Apple will supply security researchers with special iPhone variants for bug hunting

Apart from unveiling a dedicated macOS bounty program at this week’s Black Hat security conference, Apple is expected to hand researchers special pre-jailbroken iPhone devices that will make it easier for them to detect security vulnerabilities in the iOS operating system.

Special iPhone hardware will be limited to participants in the iOS bug bounty program. Forbes cited one source with knowledge of the Apple announcement who explained what makes these iPhones, also referred to as “dev devices”, special:

Think of them as iPhones that allow the user to do a lot more than they could on a traditionally locked-down iPhone. For instance, it should be possible to probe pieces of the Apple operating system that aren’t easily accessible on a commercial iPhone. In particular, the special devices could allow hackers to stop the processor and inspect memory for vulnerabilities. This would allow them to see what happens at the code level when they attempt an attack on iOS code.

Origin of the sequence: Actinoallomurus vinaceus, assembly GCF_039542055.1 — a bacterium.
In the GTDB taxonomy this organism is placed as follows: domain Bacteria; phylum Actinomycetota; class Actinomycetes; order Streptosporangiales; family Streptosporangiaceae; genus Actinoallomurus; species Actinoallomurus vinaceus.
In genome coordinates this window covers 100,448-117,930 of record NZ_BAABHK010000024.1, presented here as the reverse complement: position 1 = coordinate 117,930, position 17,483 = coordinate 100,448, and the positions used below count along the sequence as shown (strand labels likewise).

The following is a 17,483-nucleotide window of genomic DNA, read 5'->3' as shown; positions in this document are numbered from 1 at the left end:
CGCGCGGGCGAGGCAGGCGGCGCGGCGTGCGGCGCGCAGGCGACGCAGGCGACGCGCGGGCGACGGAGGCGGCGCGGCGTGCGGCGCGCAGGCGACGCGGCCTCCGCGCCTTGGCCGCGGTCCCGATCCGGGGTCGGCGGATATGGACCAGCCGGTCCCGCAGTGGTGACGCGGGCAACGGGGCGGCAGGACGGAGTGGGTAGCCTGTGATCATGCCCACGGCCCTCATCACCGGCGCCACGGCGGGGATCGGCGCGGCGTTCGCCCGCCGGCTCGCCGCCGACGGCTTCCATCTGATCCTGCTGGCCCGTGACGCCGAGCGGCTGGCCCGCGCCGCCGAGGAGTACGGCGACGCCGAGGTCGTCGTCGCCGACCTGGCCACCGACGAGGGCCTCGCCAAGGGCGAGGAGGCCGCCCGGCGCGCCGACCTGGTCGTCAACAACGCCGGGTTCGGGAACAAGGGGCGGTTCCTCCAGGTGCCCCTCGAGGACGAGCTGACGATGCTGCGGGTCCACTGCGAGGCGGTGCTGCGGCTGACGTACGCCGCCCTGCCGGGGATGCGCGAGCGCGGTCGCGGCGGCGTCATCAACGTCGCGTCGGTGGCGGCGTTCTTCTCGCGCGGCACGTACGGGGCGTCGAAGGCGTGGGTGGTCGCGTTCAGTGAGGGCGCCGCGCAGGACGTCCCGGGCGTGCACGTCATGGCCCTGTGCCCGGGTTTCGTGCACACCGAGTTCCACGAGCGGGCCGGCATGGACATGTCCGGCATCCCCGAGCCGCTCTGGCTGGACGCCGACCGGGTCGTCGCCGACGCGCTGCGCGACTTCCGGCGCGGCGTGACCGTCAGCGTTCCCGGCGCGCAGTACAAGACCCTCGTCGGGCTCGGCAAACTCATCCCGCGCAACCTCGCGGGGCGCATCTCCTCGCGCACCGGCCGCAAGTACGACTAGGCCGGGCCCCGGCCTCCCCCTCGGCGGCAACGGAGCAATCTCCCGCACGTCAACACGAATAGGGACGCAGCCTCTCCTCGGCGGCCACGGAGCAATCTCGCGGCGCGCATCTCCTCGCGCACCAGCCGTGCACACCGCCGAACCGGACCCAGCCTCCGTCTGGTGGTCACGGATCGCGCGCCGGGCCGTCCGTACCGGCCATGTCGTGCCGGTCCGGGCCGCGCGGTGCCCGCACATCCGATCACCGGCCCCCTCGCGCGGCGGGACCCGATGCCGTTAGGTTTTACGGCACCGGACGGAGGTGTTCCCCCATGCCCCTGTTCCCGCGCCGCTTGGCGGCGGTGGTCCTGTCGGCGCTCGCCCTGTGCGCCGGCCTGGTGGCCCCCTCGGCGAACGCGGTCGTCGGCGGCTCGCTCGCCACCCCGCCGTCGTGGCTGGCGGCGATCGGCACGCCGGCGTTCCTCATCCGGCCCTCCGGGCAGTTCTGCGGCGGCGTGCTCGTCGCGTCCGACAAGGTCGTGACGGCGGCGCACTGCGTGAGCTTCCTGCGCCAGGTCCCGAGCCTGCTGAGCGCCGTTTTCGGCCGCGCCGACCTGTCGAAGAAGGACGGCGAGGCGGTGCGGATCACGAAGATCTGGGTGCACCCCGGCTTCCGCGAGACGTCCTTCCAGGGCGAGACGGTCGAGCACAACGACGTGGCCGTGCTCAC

It’s like any jailbroken iPhone, only with more restrictions.

Outside of trying to boost iPhone security, the move could also be a reaction to leaks of dev devices, which have subsequently been sold on the black market. They’ve proven useful to hackers over recent years, according to a Vice Motherboard report. Though the possibility for iPhone device leaks could increase with this latest strategy, Apple vets the people on its bounty program and will likely still maintain some control over the dev phones. The announcement could equally be seen as the tech giant trying to counter those underground sales.

Apple also has special iPhone hardware for its security team that provide additional levels of openness for internal use—for instance, employees using these devices can decrypt iPhone firmware—but those devices won’t be available to the iOS bug bounty program members.

Announced during the the 2016 Black Hat conference, the invitation-only iOS bug bounty program rewards security researchers who would disclose bugs in the company’s products with up to $200,000.